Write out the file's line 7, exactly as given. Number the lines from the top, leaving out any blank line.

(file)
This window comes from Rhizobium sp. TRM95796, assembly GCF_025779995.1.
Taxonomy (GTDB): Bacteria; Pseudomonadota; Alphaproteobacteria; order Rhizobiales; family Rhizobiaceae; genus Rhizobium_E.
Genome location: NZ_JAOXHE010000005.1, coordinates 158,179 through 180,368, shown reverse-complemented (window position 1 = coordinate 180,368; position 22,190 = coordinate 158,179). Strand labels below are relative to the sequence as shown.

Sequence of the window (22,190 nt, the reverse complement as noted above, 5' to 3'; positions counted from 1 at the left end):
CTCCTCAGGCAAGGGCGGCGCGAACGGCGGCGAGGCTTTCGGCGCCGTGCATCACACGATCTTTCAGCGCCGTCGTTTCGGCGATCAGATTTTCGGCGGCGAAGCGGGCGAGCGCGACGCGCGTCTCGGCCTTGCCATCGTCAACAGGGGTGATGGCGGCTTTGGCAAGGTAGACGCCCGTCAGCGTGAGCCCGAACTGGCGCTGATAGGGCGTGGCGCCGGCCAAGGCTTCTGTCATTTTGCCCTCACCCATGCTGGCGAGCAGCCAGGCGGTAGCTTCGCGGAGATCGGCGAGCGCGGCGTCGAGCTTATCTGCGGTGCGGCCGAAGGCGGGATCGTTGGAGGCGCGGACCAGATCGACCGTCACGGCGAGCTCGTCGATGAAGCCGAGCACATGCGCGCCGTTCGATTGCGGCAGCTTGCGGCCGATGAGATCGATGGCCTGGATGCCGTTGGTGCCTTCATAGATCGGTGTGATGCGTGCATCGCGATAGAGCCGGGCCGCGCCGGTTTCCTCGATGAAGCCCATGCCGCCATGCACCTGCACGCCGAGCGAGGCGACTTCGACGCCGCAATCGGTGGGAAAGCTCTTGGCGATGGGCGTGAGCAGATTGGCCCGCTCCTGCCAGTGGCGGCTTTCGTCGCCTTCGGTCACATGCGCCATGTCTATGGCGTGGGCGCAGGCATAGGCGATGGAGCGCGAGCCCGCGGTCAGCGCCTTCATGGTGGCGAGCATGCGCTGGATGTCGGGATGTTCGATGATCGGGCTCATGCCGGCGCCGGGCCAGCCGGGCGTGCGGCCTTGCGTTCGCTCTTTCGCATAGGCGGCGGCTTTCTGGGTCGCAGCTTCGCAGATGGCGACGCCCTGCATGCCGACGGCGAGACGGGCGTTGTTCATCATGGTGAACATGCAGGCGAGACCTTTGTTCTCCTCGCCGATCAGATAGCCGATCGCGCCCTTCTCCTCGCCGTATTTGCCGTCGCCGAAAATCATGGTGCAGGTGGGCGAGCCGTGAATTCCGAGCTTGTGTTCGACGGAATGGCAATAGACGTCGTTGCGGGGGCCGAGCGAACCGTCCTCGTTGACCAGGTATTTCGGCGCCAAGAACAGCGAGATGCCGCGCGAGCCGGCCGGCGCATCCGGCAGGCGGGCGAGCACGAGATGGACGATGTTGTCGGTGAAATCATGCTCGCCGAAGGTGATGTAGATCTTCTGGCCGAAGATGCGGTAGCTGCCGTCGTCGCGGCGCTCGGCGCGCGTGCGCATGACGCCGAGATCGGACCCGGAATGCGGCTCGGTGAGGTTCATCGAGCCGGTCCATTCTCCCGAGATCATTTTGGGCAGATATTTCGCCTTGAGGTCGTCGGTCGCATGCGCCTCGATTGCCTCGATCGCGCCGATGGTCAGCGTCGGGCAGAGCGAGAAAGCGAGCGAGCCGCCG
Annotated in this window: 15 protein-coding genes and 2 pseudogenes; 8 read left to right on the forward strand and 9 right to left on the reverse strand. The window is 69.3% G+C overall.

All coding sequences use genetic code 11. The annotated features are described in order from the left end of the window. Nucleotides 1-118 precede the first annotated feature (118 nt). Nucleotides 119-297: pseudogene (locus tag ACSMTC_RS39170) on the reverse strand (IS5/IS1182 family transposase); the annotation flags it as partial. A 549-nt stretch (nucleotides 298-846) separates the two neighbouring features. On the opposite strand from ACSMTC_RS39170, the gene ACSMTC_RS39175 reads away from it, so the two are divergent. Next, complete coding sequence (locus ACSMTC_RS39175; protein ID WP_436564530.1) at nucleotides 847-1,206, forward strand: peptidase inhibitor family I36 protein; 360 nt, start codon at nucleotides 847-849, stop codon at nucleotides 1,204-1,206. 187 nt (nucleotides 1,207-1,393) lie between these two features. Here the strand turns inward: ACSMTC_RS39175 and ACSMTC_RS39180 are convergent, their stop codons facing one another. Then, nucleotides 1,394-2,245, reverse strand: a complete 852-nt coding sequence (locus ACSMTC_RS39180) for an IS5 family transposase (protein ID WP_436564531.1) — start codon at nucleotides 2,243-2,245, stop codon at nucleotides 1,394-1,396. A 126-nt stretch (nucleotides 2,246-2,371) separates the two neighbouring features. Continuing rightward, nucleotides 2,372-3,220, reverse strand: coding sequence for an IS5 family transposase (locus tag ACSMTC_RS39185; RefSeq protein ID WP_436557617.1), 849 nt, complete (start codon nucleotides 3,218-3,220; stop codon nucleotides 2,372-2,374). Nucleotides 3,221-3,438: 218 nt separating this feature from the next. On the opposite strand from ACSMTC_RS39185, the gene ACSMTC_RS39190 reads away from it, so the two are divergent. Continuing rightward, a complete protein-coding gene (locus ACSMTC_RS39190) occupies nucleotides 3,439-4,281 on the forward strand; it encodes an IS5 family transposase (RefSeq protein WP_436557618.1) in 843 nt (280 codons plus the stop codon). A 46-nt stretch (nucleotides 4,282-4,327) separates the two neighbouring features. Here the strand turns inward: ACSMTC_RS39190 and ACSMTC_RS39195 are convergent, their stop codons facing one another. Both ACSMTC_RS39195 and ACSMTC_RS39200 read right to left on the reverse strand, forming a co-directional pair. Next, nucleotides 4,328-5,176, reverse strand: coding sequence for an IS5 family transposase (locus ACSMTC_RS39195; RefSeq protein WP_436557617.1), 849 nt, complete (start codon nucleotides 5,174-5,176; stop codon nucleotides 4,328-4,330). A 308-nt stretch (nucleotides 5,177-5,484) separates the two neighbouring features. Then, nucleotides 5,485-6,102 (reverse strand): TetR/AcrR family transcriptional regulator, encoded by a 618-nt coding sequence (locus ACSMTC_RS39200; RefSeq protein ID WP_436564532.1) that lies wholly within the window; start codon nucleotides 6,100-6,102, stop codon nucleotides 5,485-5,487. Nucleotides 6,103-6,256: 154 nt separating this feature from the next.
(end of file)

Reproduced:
All coding sequences use genetic code 11. The annotated features are described in order from the left end of the window. Nucleotides 1-118 precede the first annotated feature (118 nt). Nucleotides 119-297: pseudogene (locus tag ACSMTC_RS39170) on the reverse strand (IS5/IS1182 family transposase); the annotation flags it as partial. A 549-nt stretch (nucleotides 298-846) separates the two neighbouring features. On the opposite strand from ACSMTC_RS39170, the gene ACSMTC_RS39175 reads away from it, so the two are divergent. Next, complete coding sequence (locus ACSMTC_RS39175; protein ID WP_436564530.1) at nucleotides 847-1,206, forward strand: peptidase inhibitor family I36 protein; 360 nt, start codon at nucleotides 847-849, stop codon at nucleotides 1,204-1,206. 187 nt (nucleotides 1,207-1,393) lie between these two features. Here the strand turns inward: ACSMTC_RS39175 and ACSMTC_RS39180 are convergent, their stop codons facing one another. Then, nucleotides 1,394-2,245, reverse strand: a complete 852-nt coding sequence (locus ACSMTC_RS39180) for an IS5 family transposase (protein ID WP_436564531.1) — start codon at nucleotides 2,243-2,245, stop codon at nucleotides 1,394-1,396. A 126-nt stretch (nucleotides 2,246-2,371) separates the two neighbouring features. Continuing rightward, nucleotides 2,372-3,220, reverse strand: coding sequence for an IS5 family transposase (locus tag ACSMTC_RS39185; RefSeq protein ID WP_436557617.1), 849 nt, complete (start codon nucleotides 3,218-3,220; stop codon nucleotides 2,372-2,374). Nucleotides 3,221-3,438: 218 nt separating this feature from the next. On the opposite strand from ACSMTC_RS39185, the gene ACSMTC_RS39190 reads away from it, so the two are divergent. Continuing rightward, a complete protein-coding gene (locus ACSMTC_RS39190) occupies nucleotides 3,439-4,281 on the forward strand; it encodes an IS5 family transposase (RefSeq protein WP_436557618.1) in 843 nt (280 codons plus the stop codon). A 46-nt stretch (nucleotides 4,282-4,327) separates the two neighbouring features. Here the strand turns inward: ACSMTC_RS39190 and ACSMTC_RS39195 are convergent, their stop codons facing one another. Both ACSMTC_RS39195 and ACSMTC_RS39200 read right to left on the reverse strand, forming a co-directional pair. Next, nucleotides 4,328-5,176, reverse strand: coding sequence for an IS5 family transposase (locus ACSMTC_RS39195; RefSeq protein WP_436557617.1), 849 nt, complete (start codon nucleotides 5,174-5,176; stop codon nucleotides 4,328-4,330). A 308-nt stretch (nucleotides 5,177-5,484) separates the two neighbouring features. Then, nucleotides 5,485-6,102 (reverse strand): TetR/AcrR family transcriptional regulator, encoded by a 618-nt coding sequence (locus ACSMTC_RS39200; RefSeq protein ID WP_436564532.1) that lies wholly within the window; start codon nucleotides 6,100-6,102, stop codon nucleotides 5,485-5,487. Nucleotides 6,103-6,256: 154 nt separating this feature from the next.